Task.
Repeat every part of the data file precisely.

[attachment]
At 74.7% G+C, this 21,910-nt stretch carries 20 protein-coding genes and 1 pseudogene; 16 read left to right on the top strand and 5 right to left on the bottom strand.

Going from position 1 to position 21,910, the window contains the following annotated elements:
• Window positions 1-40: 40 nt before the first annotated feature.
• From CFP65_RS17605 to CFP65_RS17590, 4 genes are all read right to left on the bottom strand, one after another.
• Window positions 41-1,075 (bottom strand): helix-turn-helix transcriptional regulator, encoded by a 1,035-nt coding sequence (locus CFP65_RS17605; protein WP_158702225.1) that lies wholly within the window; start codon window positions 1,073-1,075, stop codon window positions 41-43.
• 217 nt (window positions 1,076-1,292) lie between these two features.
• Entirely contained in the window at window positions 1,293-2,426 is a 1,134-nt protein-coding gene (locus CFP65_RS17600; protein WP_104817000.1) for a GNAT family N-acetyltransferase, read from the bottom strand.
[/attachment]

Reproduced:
At 74.7% G+C, this 21,910-nt stretch carries 20 protein-coding genes and 1 pseudogene; 16 read left to right on the top strand and 5 right to left on the bottom strand.

Going from position 1 to position 21,910, the window contains the following annotated elements:
• Window positions 1-40: 40 nt before the first annotated feature.
• From CFP65_RS17605 to CFP65_RS17590, 4 genes are all read right to left on the bottom strand, one after another.
• Window positions 41-1,075 (bottom strand): helix-turn-helix transcriptional regulator, encoded by a 1,035-nt coding sequence (locus CFP65_RS17605; protein WP_158702225.1) that lies wholly within the window; start codon window positions 1,073-1,075, stop codon window positions 41-43.
• 217 nt (window positions 1,076-1,292) lie between these two features.
• Entirely contained in the window at window positions 1,293-2,426 is a 1,134-nt protein-coding gene (locus CFP65_RS17600; protein WP_104817000.1) for a GNAT family N-acetyltransferase, read from the bottom strand.